Lenders are loading up on capital to pass the European Central Bank’s balance-sheet exam on Oct. 26. Four years from now, some of it will count for nothing.
The ECB has spent a year pouring over the books of 130 of the euro area’s largest lenders in a Comprehensive Assessment intended, as President Mario Draghi put it, to “bolster confidence” in the banks. Yet the ECB’s rigor may be partly undermined by the test’s basic measure, the European Union’s capital rules.
The rules give national regulators, who remain in charge of the currency bloc’s banks until ECB supervision begins Nov. 4, leeway in how far and how fast they require lenders to deduct assets including goodwill and deferred tax assets. This leads to difficulties in comparing results across countries and potentially diminishes the value of a passing grade.
The assessment “may not be as rigorous as some would have hoped,” said Mascia Bedendo, an associate professor of finance at the Audencia Nantes School of Management in France. “There are still some caveats as regards how the capital may be computed in some countries. There’s the issue of deferred tax assets.”
To pass the Comprehensive Assessment, which consists of an Asset Quality Review and a stress test, banks must prove they can maintain a ratio of common equity Tier 1, a measure of a bank’s ability to absorb losses, to risk-weighted assets of 8 percent under current conditions and 5.5 percent under a simulated slump.
Draghi said on Oct. 9 that since the summer of 2013, banks the ECB will supervise directly had “strengthened their balance sheets by almost 203 billion euros ($256 billion),” including 59.8 billion euros of gross equity issuance.
The rest includes hybrid debt and tax arrangements whose loss absorbency is largely untested.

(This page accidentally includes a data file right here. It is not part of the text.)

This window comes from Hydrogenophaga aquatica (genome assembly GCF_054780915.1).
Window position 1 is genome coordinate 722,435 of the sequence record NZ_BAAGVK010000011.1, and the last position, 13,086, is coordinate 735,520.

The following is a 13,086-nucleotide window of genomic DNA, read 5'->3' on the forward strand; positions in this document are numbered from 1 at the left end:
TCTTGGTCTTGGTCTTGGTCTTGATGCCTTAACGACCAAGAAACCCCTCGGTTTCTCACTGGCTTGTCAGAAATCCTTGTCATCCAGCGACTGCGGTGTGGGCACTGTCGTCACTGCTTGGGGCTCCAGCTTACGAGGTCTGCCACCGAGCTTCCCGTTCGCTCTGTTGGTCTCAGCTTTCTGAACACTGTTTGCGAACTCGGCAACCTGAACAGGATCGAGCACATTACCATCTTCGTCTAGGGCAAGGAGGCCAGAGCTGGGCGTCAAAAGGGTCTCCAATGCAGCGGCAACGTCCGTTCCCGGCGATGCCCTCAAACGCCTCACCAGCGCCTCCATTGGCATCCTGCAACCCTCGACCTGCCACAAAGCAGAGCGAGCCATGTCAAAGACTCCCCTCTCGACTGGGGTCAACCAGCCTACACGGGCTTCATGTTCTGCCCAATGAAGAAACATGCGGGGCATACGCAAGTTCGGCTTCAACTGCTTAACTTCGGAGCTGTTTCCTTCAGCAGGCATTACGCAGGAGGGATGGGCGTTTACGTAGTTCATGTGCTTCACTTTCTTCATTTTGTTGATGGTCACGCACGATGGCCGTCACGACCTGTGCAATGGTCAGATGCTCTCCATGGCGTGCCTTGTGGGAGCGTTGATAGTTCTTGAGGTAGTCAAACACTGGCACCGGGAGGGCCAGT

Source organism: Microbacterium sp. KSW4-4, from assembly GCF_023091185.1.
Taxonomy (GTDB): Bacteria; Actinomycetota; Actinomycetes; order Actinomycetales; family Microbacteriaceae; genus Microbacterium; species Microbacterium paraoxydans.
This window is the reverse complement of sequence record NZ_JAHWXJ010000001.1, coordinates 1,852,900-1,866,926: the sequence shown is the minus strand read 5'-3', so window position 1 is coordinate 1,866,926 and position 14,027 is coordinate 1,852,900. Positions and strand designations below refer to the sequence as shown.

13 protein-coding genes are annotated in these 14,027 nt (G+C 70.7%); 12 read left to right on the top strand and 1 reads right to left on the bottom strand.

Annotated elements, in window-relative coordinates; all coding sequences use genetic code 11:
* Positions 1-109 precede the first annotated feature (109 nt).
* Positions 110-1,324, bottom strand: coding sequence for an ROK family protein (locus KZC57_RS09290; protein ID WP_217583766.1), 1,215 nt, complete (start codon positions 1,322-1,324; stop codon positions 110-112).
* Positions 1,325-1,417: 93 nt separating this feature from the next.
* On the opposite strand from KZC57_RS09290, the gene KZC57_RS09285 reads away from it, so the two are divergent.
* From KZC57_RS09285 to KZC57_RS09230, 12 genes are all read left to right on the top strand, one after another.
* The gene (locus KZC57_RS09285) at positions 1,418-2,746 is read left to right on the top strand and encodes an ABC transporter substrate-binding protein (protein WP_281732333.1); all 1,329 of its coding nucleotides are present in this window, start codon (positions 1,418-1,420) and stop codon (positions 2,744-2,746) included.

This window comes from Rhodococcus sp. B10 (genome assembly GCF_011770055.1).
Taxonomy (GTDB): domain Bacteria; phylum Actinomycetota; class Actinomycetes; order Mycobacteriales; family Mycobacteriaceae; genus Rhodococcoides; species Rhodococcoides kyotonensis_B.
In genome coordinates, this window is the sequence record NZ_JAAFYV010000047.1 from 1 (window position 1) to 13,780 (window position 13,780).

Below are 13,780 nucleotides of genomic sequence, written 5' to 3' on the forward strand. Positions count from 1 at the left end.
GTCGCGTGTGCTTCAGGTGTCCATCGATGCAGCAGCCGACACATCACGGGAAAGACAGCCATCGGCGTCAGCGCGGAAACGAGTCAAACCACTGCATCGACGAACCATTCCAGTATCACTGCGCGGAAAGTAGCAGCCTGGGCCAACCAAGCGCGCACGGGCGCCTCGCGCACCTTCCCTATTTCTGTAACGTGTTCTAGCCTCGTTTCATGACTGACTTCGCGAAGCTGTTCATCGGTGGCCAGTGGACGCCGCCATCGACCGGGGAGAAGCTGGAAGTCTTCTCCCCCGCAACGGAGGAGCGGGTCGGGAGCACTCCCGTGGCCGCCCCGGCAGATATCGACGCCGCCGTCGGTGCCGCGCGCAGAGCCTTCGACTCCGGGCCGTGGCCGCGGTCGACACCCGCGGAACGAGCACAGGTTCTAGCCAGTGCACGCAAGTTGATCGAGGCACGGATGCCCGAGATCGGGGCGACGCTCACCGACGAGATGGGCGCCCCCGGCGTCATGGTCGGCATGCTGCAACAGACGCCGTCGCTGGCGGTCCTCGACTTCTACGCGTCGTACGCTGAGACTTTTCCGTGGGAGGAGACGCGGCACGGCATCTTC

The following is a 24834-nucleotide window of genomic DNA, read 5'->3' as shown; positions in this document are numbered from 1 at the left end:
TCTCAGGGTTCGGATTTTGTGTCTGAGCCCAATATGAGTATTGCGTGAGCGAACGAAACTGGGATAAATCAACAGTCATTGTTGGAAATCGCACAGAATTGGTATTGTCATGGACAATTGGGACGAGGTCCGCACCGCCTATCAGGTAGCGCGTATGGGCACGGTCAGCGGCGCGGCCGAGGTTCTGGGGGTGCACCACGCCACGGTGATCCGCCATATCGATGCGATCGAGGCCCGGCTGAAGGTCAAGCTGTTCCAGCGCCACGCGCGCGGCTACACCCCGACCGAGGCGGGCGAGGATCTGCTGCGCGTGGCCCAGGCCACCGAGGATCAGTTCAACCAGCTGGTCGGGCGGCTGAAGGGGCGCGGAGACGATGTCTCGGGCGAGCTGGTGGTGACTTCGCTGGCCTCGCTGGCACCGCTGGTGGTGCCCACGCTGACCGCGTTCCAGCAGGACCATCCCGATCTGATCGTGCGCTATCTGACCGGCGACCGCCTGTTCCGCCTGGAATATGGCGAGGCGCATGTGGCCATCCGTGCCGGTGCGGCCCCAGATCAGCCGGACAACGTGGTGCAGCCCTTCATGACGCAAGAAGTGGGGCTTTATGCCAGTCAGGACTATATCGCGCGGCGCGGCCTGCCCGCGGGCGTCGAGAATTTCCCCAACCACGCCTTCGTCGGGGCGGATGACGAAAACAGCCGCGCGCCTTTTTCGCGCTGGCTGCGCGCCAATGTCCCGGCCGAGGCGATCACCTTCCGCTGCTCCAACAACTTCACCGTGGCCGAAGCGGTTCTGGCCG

EU rules, which implement global standards set by the Basel Committee on Banking Supervision known as Basel III, allow banks to deduct as little as 20 percent of these assets from their capital levels in 2014, increasing to 40 percent in 2015 and 60 percent in 2016, the final year covered by the ECB’s stress test. By 2018, they must be written down at 100 percent.
The leeway to apply these deductions is part of Basel III and EU law, so the ECB has no choice but to respect it. The capital definition of Jan. 1, 2014, applies for the Asset Quality Review, “whereas the definition that is valid at the end of the horizon will be used for the stress test,” according to the ECB.
“On the deductions, the issue is that it’s up the member state how fast they implement them,” said Paulina Przewoska, a senior policy analyst at Finance Watch. “Whether you have to go up to 100 percent from year one or can take several years.”
The rules derived from Basel III come fully into force in 2019. The European Banking Authority, which is conducting the stress test in tandem with the ECB, will for the first time publish banks’ capital positions according to the 2019 standard.
Had banks been forced to implement capital rules fully at the end of last year, and deduct goodwill entirely, their core capital ratios would have been 12 percent lower, according to a September study by the European Banking Authority. Goodwill is an intangible asset that arises when a company is acquired for a price above book value.
The 42 biggest EU banks would have had a combined core capital shortfall of 11.6 billion euros ($14.6 billion) had Basel III been full enforced, the EBA said.
The use of deferred tax assets has emerged as one of the more controversial aspects of the ECB’s exam.
Portugal has joined Italy and Spain in permitting the conversion of some deferred tax assets into credits that banks can count toward the capital they’re required to have on hand. Greece is pushing to join them, though a law on the conversions may not be passed in time, Kathimerini reported on Oct. 10.
“If banks overly rely on these types of deferred tax assets it becomes a concern,” said Stefan Best, a credit analyst at Standard & Poor’s. “It’s a weaker form of capital compared to common equity because it doesn’t give you the same comfort that this capital can absorb losses in times of stress.”
Differing national interests and definitions of capital have dogged past attempts at examining the EU’s banks.
In 2011, the EBA’s tests were criticized for failing to catch problems early. Eight banks failed the exams with a combined shortfall of 2.5 billion euros, barely a tenth of some analysts’ expectations. Dexia SA, the French-Belgian lender, received a clean bill of health and then failed after a bank run three months later.
“This is so much better and will probably be much more informative than the previous exercises, but it isn’t perfect,” said Bedendo. “The ties between sovereigns and domestic banking systems are still very strong. The ECB needs to figure how strong these are and act to loosen them in the future.”